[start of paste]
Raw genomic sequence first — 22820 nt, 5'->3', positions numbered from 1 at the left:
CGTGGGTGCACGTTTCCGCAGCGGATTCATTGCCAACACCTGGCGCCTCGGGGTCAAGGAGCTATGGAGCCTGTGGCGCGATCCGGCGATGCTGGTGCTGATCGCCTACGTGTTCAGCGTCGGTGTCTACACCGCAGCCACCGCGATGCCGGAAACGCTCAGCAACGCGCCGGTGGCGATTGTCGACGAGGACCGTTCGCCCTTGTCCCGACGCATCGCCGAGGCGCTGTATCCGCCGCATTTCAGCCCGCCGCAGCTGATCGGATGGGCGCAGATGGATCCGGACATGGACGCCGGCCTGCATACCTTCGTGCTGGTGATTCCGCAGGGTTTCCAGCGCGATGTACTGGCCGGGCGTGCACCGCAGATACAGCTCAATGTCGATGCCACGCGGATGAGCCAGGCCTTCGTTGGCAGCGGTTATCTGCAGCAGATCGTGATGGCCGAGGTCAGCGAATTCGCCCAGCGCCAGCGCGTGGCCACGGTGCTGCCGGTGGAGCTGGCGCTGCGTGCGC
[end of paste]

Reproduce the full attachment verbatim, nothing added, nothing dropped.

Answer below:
Raw genomic sequence first — 22820 nt, 5'->3', positions numbered from 1 at the left:
CGTGGGTGCACGTTTCCGCAGCGGATTCATTGCCAACACCTGGCGCCTCGGGGTCAAGGAGCTATGGAGCCTGTGGCGCGATCCGGCGATGCTGGTGCTGATCGCCTACGTGTTCAGCGTCGGTGTCTACACCGCAGCCACCGCGATGCCGGAAACGCTCAGCAACGCGCCGGTGGCGATTGTCGACGAGGACCGTTCGCCCTTGTCCCGACGCATCGCCGAGGCGCTGTATCCGCCGCATTTCAGCCCGCCGCAGCTGATCGGATGGGCGCAGATGGATCCGGACATGGACGCCGGCCTGCATACCTTCGTGCTGGTGATTCCGCAGGGTTTCCAGCGCGATGTACTGGCCGGGCGTGCACCGCAGATACAGCTCAATGTCGATGCCACGCGGATGAGCCAGGCCTTCGTTGGCAGCGGTTATCTGCAGCAGATCGTGATGGCCGAGGTCAGCGAATTCGCCCAGCGCCAGCGCGTGGCCACGGTGCTGCCGGTGGAGCTGGCGCTGCGTGCGC